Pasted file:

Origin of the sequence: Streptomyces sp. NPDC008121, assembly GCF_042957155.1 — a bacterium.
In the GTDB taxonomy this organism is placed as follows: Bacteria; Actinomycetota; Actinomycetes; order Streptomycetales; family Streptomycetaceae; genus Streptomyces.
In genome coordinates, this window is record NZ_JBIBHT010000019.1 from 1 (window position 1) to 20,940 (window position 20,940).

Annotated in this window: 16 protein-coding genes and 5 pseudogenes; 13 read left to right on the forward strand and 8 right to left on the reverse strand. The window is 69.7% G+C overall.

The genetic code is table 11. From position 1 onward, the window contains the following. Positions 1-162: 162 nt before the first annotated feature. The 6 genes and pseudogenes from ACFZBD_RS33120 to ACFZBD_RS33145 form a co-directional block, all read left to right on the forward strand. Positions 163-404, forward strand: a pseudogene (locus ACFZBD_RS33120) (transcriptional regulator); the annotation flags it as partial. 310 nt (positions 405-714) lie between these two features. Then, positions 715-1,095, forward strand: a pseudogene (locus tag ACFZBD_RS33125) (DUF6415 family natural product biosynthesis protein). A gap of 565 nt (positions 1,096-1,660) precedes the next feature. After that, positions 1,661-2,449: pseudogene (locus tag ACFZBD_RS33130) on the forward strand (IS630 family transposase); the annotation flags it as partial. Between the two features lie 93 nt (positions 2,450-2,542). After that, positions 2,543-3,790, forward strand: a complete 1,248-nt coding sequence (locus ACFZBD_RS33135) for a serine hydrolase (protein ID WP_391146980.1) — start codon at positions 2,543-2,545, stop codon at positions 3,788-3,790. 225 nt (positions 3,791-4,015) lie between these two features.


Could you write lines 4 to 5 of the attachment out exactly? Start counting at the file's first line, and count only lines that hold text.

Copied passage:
Annotated in this window: 16 protein-coding genes and 5 pseudogenes; 13 read left to right on the forward strand and 8 right to left on the reverse strand. The window is 69.7% G+C overall.

The genetic code is table 11. From position 1 onward, the window contains the following. Positions 1-162: 162 nt before the first annotated feature. The 6 genes and pseudogenes from ACFZBD_RS33120 to ACFZBD_RS33145 form a co-directional block, all read left to right on the forward strand. Positions 163-404, forward strand: a pseudogene (locus ACFZBD_RS33120) (transcriptional regulator); the annotation flags it as partial. 310 nt (positions 405-714) lie between these two features. Then, positions 715-1,095, forward strand: a pseudogene (locus tag ACFZBD_RS33125) (DUF6415 family natural product biosynthesis protein). A gap of 565 nt (positions 1,096-1,660) precedes the next feature. After that, positions 1,661-2,449: pseudogene (locus tag ACFZBD_RS33130) on the forward strand (IS630 family transposase); the annotation flags it as partial. Between the two features lie 93 nt (positions 2,450-2,542). After that, positions 2,543-3,790, forward strand: a complete 1,248-nt coding sequence (locus ACFZBD_RS33135) for a serine hydrolase (protein ID WP_391146980.1) — start codon at positions 2,543-2,545, stop codon at positions 3,788-3,790. 225 nt (positions 3,791-4,015) lie between these two features.